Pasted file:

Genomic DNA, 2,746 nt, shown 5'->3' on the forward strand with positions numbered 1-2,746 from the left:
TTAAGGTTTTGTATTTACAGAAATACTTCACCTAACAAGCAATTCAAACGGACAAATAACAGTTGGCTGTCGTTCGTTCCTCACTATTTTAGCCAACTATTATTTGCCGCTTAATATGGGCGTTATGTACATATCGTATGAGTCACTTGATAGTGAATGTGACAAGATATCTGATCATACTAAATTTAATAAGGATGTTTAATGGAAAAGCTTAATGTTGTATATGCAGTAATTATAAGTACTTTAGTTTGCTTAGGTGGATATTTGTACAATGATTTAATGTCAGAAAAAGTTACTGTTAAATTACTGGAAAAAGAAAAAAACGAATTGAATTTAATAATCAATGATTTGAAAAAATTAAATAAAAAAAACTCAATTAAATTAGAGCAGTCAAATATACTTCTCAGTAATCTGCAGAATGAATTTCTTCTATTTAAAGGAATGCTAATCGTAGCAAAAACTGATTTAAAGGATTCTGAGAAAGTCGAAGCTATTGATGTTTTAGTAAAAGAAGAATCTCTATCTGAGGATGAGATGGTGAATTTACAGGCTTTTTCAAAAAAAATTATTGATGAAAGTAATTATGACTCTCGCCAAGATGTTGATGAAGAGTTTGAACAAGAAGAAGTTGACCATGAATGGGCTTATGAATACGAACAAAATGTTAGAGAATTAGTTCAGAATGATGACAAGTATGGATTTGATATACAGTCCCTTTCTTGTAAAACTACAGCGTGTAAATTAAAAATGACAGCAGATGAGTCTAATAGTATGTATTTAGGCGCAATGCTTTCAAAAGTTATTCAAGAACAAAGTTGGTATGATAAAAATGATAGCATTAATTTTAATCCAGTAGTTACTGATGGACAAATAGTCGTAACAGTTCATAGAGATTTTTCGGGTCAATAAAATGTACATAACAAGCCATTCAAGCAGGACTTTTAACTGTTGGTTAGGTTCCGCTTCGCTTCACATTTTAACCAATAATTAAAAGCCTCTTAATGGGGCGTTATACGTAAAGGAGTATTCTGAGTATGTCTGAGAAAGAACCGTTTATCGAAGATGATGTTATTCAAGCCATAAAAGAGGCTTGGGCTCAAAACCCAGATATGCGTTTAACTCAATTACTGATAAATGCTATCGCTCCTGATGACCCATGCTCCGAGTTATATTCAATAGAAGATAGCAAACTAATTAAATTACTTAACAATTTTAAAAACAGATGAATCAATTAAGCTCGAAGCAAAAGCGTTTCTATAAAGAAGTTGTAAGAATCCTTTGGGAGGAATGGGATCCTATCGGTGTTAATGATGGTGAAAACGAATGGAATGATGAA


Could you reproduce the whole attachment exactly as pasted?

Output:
Genomic DNA, 2,746 nt, shown 5'->3' on the forward strand with positions numbered 1-2,746 from the left:
TTAAGGTTTTGTATTTACAGAAATACTTCACCTAACAAGCAATTCAAACGGACAAATAACAGTTGGCTGTCGTTCGTTCCTCACTATTTTAGCCAACTATTATTTGCCGCTTAATATGGGCGTTATGTACATATCGTATGAGTCACTTGATAGTGAATGTGACAAGATATCTGATCATACTAAATTTAATAAGGATGTTTAATGGAAAAGCTTAATGTTGTATATGCAGTAATTATAAGTACTTTAGTTTGCTTAGGTGGATATTTGTACAATGATTTAATGTCAGAAAAAGTTACTGTTAAATTACTGGAAAAAGAAAAAAACGAATTGAATTTAATAATCAATGATTTGAAAAAATTAAATAAAAAAAACTCAATTAAATTAGAGCAGTCAAATATACTTCTCAGTAATCTGCAGAATGAATTTCTTCTATTTAAAGGAATGCTAATCGTAGCAAAAACTGATTTAAAGGATTCTGAGAAAGTCGAAGCTATTGATGTTTTAGTAAAAGAAGAATCTCTATCTGAGGATGAGATGGTGAATTTACAGGCTTTTTCAAAAAAAATTATTGATGAAAGTAATTATGACTCTCGCCAAGATGTTGATGAAGAGTTTGAACAAGAAGAAGTTGACCATGAATGGGCTTATGAATACGAACAAAATGTTAGAGAATTAGTTCAGAATGATGACAAGTATGGATTTGATATACAGTCCCTTTCTTGTAAAACTACAGCGTGTAAATTAAAAATGACAGCAGATGAGTCTAATAGTATGTATTTAGGCGCAATGCTTTCAAAAGTTATTCAAGAACAAAGTTGGTATGATAAAAATGATAGCATTAATTTTAATCCAGTAGTTACTGATGGACAAATAGTCGTAACAGTTCATAGAGATTTTTCGGGTCAATAAAATGTACATAACAAGCCATTCAAGCAGGACTTTTAACTGTTGGTTAGGTTCCGCTTCGCTTCACATTTTAACCAATAATTAAAAGCCTCTTAATGGGGCGTTATACGTAAAGGAGTATTCTGAGTATGTCTGAGAAAGAACCGTTTATCGAAGATGATGTTATTCAAGCCATAAAAGAGGCTTGGGCTCAAAACCCAGATATGCGTTTAACTCAATTACTGATAAATGCTATCGCTCCTGATGACCCATGCTCCGAGTTATATTCAATAGAAGATAGCAAACTAATTAAATTACTTAACAATTTTAAAAACAGATGAATCAATTAAGCTCGAAGCAAAAGCGTTTCTATAAAGAAGTTGTAAGAATCCTTTGGGAGGAATGGGATCCTATCGGTGTTAATGATGGTGAAAACGAATGGAATGATGAA